I always thought that if you paid for private healthcare you'd be put in a nicer hospital with more staff etc but this doesn't seem to be the case. In the hospital where I work the private patients are all go to a ward which is half private patients and half gynae patients. This ward is well known among doctors as the home of the stupidest, laziest and most irritating nurses in the whole hospital. I have to say that the majority of them are foreign and only seem to have a limited grasp of the English language but this isn't the main problem (of course there are plenty of good foreign nurses on other wards). They call you about the most stupid things and don't seem to be able to cope at all without constant input from the doctors.

During the ward round in the morning I am almost guaranteed to recieve at least one bleep from the ward asking if we will be coming to see the patients (ummm... yes... we see them every morning, it's called a ward round. We've seen them every other day so why would today be different?) They don't seem to have caught on to the fact that the more times they bleep me the longer it'll take us to get there! They are pretty incompetent at basic practical tasks compared to the nurses on other wards and will call us to do NG tubes, catheters etc if they have any suspician that they might be slightly difficult. They are supposed to be able to cannulate people and take blood but over the weekend I was called constantly to put cannulas in patients who had 'no veins' only to find I could practically have done the cannula with my eyes closed.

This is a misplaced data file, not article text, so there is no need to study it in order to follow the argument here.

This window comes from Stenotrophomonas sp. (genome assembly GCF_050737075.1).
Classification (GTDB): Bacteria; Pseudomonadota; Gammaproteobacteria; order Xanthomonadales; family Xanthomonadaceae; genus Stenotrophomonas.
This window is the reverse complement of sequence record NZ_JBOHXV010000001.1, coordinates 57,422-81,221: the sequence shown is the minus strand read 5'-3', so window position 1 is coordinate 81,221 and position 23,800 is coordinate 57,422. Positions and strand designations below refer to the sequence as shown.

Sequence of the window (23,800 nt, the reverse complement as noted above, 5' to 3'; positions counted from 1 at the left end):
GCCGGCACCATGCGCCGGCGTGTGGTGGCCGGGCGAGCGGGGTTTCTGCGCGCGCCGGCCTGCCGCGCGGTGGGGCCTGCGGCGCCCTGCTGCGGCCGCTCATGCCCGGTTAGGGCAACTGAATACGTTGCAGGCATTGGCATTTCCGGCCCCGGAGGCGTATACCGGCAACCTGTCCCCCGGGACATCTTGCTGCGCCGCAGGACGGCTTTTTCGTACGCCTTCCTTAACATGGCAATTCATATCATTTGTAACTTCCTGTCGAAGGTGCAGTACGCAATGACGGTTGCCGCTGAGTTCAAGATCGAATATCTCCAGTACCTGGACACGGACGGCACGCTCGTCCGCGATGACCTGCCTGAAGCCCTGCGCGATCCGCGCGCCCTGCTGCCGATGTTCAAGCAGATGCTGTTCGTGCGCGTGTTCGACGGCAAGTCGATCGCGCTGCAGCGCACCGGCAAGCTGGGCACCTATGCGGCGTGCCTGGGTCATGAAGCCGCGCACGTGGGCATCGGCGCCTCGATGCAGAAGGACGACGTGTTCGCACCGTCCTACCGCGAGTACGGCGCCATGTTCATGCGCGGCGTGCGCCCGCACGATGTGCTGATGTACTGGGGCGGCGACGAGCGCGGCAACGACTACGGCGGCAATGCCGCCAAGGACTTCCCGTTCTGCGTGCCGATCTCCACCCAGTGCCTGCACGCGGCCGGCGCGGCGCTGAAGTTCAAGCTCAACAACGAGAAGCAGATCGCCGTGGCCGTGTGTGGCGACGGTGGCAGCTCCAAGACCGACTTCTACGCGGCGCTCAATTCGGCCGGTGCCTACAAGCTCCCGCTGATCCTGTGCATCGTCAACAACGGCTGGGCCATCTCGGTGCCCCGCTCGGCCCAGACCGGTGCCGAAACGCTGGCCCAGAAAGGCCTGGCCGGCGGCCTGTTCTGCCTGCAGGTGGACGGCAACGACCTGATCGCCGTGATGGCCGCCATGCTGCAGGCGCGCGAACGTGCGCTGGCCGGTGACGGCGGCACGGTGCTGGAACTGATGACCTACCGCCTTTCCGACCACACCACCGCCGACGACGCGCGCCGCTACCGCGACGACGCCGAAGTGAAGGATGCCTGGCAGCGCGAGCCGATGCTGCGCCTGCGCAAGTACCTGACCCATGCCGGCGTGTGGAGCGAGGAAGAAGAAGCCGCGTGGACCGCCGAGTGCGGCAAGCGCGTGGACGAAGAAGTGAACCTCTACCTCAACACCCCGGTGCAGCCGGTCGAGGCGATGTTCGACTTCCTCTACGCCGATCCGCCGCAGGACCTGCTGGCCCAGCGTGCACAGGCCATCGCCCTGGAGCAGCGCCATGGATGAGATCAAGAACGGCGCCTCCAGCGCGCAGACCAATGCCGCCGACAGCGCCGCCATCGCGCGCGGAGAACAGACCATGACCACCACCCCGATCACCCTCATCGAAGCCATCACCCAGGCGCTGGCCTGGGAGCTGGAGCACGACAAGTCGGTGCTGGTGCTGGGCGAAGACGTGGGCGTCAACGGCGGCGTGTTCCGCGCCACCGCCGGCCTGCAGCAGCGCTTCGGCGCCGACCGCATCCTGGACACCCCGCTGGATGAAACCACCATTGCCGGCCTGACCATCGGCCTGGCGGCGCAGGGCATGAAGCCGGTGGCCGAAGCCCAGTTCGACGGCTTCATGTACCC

Having private patients in NHS hospitals seems a bit morally dodgy. I'm still not quite sure whether we're supposed to look after them or not but if we don't do the stuff like bloods and writing up fluids then who will? I suppose they've paid their taxes too so are just as entitled to care but instead of actually paying for separate private care it's like they've just slipped the consultant a few grand and been bumped up the list they would have been on anyway if they had been an NHS patient. It's all very confusing and different people keep telling me different things about whether or not we are supposed to be looking after them.

Surely there should be a completely separate hospital for private patients with a separate team of doctors to look after them. I barely have enough time to look after the NHS patients properly so I feel really annoyed when I'm constantly being called to do things for the private ones. You can't really refuse to look after them if your consultant tells you too (I'm pretty sure that would be career suicide) but it doen't seem fair. The most annoying thing is that the stupid nurses seem to be under the impression that their patients should take priority over the NHS ones and get very arsey if you take more than an hour to come up after they've bleeped you to write up fluids or something.

I don't think I would like to go privately if I ever got ill after seeing the reality of private healthcare - crap nurses and intermittant care from doctors who are not sure if they are supposed to be looking after you or not. The only other difference I can see between the private ward and the normal wards is that you are guaranteed a side room on the private ward and the little cupboard things by the beds are fake-wood coloured instead of white. I think I'll take my chances with the NHS thanks.